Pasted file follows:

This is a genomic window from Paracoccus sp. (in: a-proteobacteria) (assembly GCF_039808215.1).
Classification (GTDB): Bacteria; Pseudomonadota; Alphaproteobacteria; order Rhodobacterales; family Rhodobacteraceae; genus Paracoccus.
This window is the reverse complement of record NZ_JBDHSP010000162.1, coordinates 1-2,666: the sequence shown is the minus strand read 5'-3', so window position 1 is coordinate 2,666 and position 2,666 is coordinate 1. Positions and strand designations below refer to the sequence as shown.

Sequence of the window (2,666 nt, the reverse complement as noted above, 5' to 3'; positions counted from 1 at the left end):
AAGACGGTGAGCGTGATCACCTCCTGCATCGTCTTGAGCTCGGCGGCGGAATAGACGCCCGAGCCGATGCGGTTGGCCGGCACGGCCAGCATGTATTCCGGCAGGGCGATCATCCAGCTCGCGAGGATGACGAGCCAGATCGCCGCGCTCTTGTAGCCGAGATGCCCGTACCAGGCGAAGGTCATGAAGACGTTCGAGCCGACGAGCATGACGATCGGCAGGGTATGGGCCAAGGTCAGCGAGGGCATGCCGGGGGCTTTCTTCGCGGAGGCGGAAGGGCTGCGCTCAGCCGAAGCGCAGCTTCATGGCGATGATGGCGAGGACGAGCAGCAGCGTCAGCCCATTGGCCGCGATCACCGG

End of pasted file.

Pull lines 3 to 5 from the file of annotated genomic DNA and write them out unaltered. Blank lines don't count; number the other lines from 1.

This window is the reverse complement of record NZ_JBDHSP010000162.1, coordinates 1-2,666: the sequence shown is the minus strand read 5'-3', so window position 1 is coordinate 2,666 and position 2,666 is coordinate 1. Positions and strand designations below refer to the sequence as shown.

Sequence of the window (2,666 nt, the reverse complement as noted above, 5' to 3'; positions counted from 1 at the left end):
AAGACGGTGAGCGTGATCACCTCCTGCATCGTCTTGAGCTCGGCGGCGGAATAGACGCCCGAGCCGATGCGGTTGGCCGGCACGGCCAGCATGTATTCCGGCAGGGCGATCATCCAGCTCGCGAGGATGACGAGCCAGATCGCCGCGCTCTTGTAGCCGAGATGCCCGTACCAGGCGAAGGTCATGAAGACGTTCGAGCCGACGAGCATGACGATCGGCAGGGTATGGGCCAAGGTCAGCGAGGGCATGCCGGGGGCTTTCTTCGCGGAGGCGGAAGGGCTGCGCTCAGCCGAAGCGCAGCTTCATGGCGATGATGGCGAGGACGAGCAGCAGCGTCAGCCCATTGGCCGCGATCACCGG